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U.S. Secretary of Transportation Pete Buttigieg On Why Tesla Was Excluded From White House EV Event

Yesterday I wrote an article questioning whether or not President Biden would exclude Tesla from today’s EV event at the White House. Elon Musk replied to that article confirming that not only was Tesla not invited, but that he agreed that it was odd. CNBC followed up on our tweet and Elon’s response by questioning the U.S. Secretary of Transportation, Pete Buttigieg about it (if only Secretary Buttigieg knew that we’d happily interview him about this and he could sharpen his answer). Personally, I think his response was a bit disappointing — if not fake. Again, this is my opinion and I will explain why in a moment. Feel free to watch the response and come up with your own.

In fact, Secretary Buttigieg seems to hint that Tesla was excluded from the event due to its reputation as a luxury car company. This shows that not even the U.S. Transportation Secretary understands what Tesla is, its mission, and Elon’s Tesla Master Plan and Tesla Master Plan, Part Deux.

In the video interview, Secretary Buttigieg tried to deflect from the initial question multiple times. He also seemed to dismiss Tesla as a luxury company, saying that this wasn’t a “luxury thing.” Never mind Tesla’s hard work at creating a market for its EV competitors to compete in and having the most mass-market EVs in the world.

Never mind the fact that Tesla outsells its competitors in the aforementioned market and has the largest market cap in the entire global auto industry. Never mind that Tesla is the first American automaker to successfully bring EVs to a wide market. Never mind all of that, I guess.

When asked why Tesla was absent from the event, Buttigieg said:

“I’m not sure, but what I know is you’re seeing so many leaders in industry. You’ve got newer companies and you’ve got legacy companies that are both saying we’ve gotta move in this direction. The industry structure obviously is complex, and partly what’s exciting is to see some of the oldest and more traditional names in U.S. auto manufacturers and some of the newest companies on the scene all acting in terms of the very core of their business to go electric.”

When redirected back to the original question and asked if he saw Elon’s tweet response to my article, Buttigieg said:

“No, I haven’t seen that, but, look, we’re excited about all of the momentum for making sure that Americans can drive electric vehicles going into the future. And by the way, we’re also moving toward the future where this is all across the market. I don’t want there to be a perception that this is just a kind of luxury thing. Or that this is just for cars that you use to zip around cities.

“We’re talking about everything from the kinds of cars that you’ve seen on the market already, pickup trucks getting more and more attention — this is really the future, we believe, for the entirety of the American light-duty vehicle market.”

(Editor’s note: First of all, we’re offended that Secretary Pete doesn’t check CleanTechnica a few times a day. Secondly, if he needs some help rolling out more effective EV policies and PR strategies, I’d be happy to step in. Just give me a call. —Zach)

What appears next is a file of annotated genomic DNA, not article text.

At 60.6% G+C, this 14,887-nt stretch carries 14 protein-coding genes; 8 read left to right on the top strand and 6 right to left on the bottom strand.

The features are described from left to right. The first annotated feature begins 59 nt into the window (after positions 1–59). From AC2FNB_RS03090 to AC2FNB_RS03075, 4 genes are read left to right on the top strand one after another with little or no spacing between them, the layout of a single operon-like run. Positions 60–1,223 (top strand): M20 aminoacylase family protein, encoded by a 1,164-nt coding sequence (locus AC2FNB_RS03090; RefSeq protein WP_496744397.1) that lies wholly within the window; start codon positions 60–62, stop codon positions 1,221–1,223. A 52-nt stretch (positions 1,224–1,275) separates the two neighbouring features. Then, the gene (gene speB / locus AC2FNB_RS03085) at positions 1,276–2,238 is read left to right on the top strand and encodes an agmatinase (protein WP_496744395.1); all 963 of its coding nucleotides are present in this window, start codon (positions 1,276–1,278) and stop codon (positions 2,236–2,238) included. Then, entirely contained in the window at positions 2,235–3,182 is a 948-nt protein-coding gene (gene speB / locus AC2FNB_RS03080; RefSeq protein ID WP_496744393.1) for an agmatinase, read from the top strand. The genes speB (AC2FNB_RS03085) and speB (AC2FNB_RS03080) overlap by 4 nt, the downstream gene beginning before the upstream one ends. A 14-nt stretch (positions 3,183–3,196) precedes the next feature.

My Thoughts

Y’all already know I have some thoughts to share. First and foremost, if President Biden and his administration truly wanted to see EV sales rise, they would consider a federal law allowing companies such as Tesla, Rivian, and Bollinger to sell directly to their customers in every state.

What I find blatantly disgusting is the way Buttigieg praised legacy automakers for following Tesla’s lead and how he described Tesla’s vehicles in a way that seemed to throw shade at them. This part:

“We’re talking about everything from the kinds of cars that you’ve seen on the market already. Pickup trucks getting more and more attention.”

Aside from Rivian, no other automaker was interested in making an electric truck until Tesla debuted the Cybertruck in 2019 — that I am aware of. I could be wrong on this, and if so, my apologies. The issue is that Tesla has to lead this market and then we have the government finally acknowledging the need for EVs, but suddenly Tesla’s hard work doesn’t count because it’s a “luxury thing.”

Does he not know how affordable Teslas have become in the last couple of years — at least here in the U.S.? We have published numerous total cost of ownership articles showing that the Model 3 competes with mass-market cars like the Toyota Camry, Honda Accord, and even Toyota Corolla and Honda Civic. Lower maintenance and “fuel” costs help a lot, and a higher resale value does as well — something that comes from Tesla vehicles being so competitive.

Claiming that he didn’t know why Tesla was excluded and then rambling about “luxury things” makes me think that he not only knew why Tesla was excluded but that he seems to feel that Tesla’s reputation as a luxury car company is the reason why. Not many people seem to understand Elon Musk’s master plans for Tesla, and if they do, then they pretend not to in order to push a certain narrative. It’s not helpful for advancing EVs.

Tesla isn’t just an American company — it’s the leader of the EV revolution. However, the American government doesn’t seem to appreciate Tesla, and that’s really sad.

 
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Written By

Johnna Crider is a Louisiana native who likes crawfish, gems, minerals, EVs, and advocates for sustainability. Johnna is also the host of GettingStoned.online, a jewelry artisan and a $TSLA shareholder.

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